My upper small-size widget stack is all Carrot Weather. Why do I have it in 2 places? That has to do with reachability, honestly. First off, the small widget stack auto rotates. So while the default is the current conditions with other information, sometimes it will show me the next several hours during the day; generally at night, it might show me the next few days as it thinks I want to peer into the future. But I also have Carrot Weather in the center stack because I sometimes want to get there quickly and my thumb can easily reach there.
The bottom small-size widget stack is more about my productivity with Drafts and Shortcuts. Any of the actions and shortcuts in these widgets are more about launching to the right spot for me to get things done. Do I need to start something new? I can do that quickly. Do I need to look at my meal plan or grocery list? I can do that too. What about my comprehensive Dashboard note and personal wiki? I can jump into that as well. Access to everything at my fingertips.
Going all the way back to the original ActionCut, I had started this idea that everything was a
[name]Cut. It made it easier to compartmentalize things in my brain. When I realize that bringing ActionCut to the iPhone would help me do more, I had it on my home screen while keeping SocialCut in the dock for all of my social apps. But this started to really not make sense once I entered my sleep focus. I wouldn't have access to important things like entering a note or something to my task manager when I needed to do so quickly, so something needed to change. ActionCut needed to move to my dock. So I moved that there first. Then I morphed what was in ActionCut: this no longer had individual actions, but rather launched all of the other 'Cuts that I had made in addition to the quick capture note or reminder actions.
One of the more difficult parts of all this was having an aesthetic that worked well with the widgets and choosing the right icon for each 'Cut. I've used icons from the echoes icon pack before, but I really appreciate the design of these and feel that I can make them work better than having regular app icons or other icon sets. Some of these have been heavily modified by using Pixelmator to change colors and tweak backgrounds. This adds to the customization for me and makes this even more unique. And I did have unique colors for a bit, but I like the overall feel of the monochromatic theme here. Keeps me focused.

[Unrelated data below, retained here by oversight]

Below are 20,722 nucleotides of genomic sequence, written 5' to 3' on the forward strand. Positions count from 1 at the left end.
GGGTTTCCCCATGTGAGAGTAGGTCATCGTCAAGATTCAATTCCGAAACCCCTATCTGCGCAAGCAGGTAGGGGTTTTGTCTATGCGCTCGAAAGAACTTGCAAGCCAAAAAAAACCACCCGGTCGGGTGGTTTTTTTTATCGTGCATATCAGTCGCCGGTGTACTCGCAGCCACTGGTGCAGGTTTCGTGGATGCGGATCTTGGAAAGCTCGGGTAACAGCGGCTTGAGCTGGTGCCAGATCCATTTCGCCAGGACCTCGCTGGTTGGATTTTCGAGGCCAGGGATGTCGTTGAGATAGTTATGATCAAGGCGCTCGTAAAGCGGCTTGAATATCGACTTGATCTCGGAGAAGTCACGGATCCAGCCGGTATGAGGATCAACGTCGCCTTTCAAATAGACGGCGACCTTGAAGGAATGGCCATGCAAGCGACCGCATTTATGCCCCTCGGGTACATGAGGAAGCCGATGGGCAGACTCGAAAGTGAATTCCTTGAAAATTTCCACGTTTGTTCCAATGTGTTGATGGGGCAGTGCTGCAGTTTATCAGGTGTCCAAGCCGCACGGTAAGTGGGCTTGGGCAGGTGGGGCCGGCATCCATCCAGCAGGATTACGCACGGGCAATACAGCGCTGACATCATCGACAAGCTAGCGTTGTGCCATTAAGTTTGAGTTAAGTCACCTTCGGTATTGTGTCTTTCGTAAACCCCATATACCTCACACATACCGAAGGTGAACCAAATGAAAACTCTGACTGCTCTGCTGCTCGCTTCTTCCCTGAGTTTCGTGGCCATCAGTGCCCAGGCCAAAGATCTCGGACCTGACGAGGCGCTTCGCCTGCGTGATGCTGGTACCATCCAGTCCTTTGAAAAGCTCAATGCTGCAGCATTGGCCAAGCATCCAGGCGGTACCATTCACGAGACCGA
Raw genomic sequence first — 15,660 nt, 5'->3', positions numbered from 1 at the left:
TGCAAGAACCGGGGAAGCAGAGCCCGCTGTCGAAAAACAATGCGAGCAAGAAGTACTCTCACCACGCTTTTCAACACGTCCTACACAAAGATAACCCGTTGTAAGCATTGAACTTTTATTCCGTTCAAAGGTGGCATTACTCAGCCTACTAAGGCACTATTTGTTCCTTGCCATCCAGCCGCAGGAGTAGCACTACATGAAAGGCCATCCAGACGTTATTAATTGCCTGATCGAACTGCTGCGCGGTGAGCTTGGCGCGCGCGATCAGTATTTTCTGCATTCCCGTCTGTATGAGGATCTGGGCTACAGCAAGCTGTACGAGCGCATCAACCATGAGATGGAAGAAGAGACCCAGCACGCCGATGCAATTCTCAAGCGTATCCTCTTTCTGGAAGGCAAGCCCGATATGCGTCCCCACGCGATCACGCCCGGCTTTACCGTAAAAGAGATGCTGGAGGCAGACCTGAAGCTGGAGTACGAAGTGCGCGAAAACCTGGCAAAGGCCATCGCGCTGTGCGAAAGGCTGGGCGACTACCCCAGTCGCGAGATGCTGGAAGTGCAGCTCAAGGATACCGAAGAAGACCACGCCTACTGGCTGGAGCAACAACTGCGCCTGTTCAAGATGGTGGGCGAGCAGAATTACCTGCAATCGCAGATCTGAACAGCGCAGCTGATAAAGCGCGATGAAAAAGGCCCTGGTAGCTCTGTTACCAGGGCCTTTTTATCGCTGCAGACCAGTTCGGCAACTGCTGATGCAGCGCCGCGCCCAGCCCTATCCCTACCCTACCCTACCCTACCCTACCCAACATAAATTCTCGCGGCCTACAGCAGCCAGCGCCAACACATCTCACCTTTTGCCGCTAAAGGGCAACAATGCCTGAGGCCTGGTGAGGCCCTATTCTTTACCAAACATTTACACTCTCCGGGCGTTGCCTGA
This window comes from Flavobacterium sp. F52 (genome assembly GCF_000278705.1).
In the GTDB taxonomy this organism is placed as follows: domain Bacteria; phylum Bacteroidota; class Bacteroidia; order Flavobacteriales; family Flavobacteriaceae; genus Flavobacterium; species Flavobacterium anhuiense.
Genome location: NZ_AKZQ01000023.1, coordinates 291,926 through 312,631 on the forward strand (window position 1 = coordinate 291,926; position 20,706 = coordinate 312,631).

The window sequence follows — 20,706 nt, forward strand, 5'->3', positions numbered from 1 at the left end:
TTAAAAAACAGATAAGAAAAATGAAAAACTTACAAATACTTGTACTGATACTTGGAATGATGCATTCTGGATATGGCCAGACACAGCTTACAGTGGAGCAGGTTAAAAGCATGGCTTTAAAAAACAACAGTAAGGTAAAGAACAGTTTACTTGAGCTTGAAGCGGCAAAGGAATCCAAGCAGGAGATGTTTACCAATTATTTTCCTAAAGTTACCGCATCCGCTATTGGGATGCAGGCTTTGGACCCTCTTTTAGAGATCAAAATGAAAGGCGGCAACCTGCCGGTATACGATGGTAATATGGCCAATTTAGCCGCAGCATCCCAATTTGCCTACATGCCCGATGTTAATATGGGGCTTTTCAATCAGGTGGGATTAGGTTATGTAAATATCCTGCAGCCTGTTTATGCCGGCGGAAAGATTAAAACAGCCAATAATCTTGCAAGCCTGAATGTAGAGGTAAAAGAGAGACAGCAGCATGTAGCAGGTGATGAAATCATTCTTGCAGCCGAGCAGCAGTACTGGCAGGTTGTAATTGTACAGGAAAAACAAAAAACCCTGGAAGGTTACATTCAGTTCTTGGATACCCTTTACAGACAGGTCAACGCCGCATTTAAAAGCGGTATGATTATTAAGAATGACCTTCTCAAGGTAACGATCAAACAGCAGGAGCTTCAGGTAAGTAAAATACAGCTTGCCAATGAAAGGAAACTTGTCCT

Most of my 'Cuts are a launcher of launchers, meaning the actions within are a menu of single-action shortcuts. I do it this way because I find the visual menu aspect of shortcuts to be better for my brain. You could just make a menu with actions inside, and use emoji to differentiate. There's not really a wrong way to do this. One thing to note is that structuring the shortcuts in the manner in which I have does mean you have to order the shortcuts within the Shortcuts app to have them show up in the order you want. There is a workaround for this that I have discovered, however: if you get shortcuts, apply a filter, and save it in the order you want it from top to bottom in a variable, then it will show up exactly how you want it to when presented with a list. As I have developed more of these, I realize having everything in one list was too big in some cases, and I created additional shortcuts like SecondCut, PlayMore, and updates as a submenus to hide some of the less-used 'Cuts. Using the workaround method I just described, I am able to add the main shortcut back into the submenu so that I can jump back and forth if needed.